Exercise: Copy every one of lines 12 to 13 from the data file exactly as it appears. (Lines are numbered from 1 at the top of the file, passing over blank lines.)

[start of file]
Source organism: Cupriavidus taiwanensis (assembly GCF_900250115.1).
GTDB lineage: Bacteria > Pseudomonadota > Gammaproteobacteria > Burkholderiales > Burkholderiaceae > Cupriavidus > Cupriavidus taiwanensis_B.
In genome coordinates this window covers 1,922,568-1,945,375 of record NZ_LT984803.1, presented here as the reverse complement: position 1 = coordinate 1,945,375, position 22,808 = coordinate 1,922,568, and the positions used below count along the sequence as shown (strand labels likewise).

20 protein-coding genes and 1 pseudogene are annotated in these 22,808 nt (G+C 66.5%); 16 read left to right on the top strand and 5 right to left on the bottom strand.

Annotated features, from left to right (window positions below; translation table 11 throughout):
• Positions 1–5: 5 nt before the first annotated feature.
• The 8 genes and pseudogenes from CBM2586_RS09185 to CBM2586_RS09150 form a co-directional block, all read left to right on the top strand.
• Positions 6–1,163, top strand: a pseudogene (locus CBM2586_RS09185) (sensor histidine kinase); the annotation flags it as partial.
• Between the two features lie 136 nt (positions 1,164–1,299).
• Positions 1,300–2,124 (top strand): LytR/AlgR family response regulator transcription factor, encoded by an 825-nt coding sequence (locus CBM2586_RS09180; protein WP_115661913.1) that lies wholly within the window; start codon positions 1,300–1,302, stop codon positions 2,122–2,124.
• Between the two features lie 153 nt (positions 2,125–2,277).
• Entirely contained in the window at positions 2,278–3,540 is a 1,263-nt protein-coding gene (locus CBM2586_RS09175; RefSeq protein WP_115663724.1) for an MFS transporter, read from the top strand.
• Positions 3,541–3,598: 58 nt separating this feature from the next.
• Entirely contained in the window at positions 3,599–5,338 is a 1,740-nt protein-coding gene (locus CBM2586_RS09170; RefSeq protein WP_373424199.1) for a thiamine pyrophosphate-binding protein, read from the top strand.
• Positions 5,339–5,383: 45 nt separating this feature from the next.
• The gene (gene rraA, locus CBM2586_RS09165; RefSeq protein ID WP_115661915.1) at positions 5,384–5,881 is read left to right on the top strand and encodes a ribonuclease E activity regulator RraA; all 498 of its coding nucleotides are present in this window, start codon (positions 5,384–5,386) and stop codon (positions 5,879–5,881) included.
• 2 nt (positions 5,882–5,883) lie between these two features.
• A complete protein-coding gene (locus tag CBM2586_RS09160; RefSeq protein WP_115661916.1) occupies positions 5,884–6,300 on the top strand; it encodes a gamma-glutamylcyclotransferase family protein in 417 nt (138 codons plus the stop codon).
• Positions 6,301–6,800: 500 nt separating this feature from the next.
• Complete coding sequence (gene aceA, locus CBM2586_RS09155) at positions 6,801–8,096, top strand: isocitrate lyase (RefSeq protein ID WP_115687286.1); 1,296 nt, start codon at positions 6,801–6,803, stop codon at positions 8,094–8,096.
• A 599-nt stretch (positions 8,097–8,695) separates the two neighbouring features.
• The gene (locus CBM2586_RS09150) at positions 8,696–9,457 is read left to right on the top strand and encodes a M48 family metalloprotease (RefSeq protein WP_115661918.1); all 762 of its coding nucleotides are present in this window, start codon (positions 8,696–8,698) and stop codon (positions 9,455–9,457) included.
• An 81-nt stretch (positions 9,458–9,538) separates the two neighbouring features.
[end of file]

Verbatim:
• Entirely contained in the window at positions 2,278–3,540 is a 1,263-nt protein-coding gene (locus CBM2586_RS09175; RefSeq protein WP_115663724.1) for an MFS transporter, read from the top strand.
• Positions 3,541–3,598: 58 nt separating this feature from the next.